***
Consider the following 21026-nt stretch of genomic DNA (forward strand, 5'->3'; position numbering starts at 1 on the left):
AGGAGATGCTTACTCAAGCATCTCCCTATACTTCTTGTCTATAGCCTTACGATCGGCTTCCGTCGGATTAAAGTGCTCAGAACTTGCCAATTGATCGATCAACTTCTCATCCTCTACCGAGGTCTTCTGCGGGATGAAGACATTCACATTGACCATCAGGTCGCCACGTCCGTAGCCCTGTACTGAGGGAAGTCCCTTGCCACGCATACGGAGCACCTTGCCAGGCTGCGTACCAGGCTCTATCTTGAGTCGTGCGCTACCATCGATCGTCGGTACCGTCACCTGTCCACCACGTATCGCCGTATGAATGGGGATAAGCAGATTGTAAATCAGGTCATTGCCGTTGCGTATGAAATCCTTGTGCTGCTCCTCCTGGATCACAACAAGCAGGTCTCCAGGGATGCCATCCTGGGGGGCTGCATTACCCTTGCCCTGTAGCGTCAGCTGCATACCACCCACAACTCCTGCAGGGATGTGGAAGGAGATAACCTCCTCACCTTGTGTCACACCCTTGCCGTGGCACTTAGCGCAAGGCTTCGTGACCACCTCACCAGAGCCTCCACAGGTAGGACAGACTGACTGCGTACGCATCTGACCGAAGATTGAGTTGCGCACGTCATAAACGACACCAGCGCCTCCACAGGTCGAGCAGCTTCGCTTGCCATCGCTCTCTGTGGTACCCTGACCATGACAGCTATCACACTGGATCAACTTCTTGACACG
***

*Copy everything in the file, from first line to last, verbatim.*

Consider the following 21026-nt stretch of genomic DNA (forward strand, 5'->3'; position numbering starts at 1 on the left):
AGGAGATGCTTACTCAAGCATCTCCCTATACTTCTTGTCTATAGCCTTACGATCGGCTTCCGTCGGATTAAAGTGCTCAGAACTTGCCAATTGATCGATCAACTTCTCATCCTCTACCGAGGTCTTCTGCGGGATGAAGACATTCACATTGACCATCAGGTCGCCACGTCCGTAGCCCTGTACTGAGGGAAGTCCCTTGCCACGCATACGGAGCACCTTGCCAGGCTGCGTACCAGGCTCTATCTTGAGTCGTGCGCTACCATCGATCGTCGGTACCGTCACCTGTCCACCACGTATCGCCGTATGAATGGGGATAAGCAGATTGTAAATCAGGTCATTGCCGTTGCGTATGAAATCCTTGTGCTGCTCCTCCTGGATCACAACAAGCAGGTCTCCAGGGATGCCATCCTGGGGGGCTGCATTACCCTTGCCCTGTAGCGTCAGCTGCATACCACCCACAACTCCTGCAGGGATGTGGAAGGAGATAACCTCCTCACCTTGTGTCACACCCTTGCCGTGGCACTTAGCGCAAGGCTTCGTGACCACCTCACCAGAGCCTCCACAGGTAGGACAGACTGACTGCGTACGCATCTGACCGAAGATTGAGTTGCGCACGTCATAAACGACACCAGCGCCTCCACAGGTCGAGCAGCTTCGCTTGCCATCGCTCTCTGTGGTACCCTGACCATGACAGCTATCACACTGGATCAACTTCTTGACACG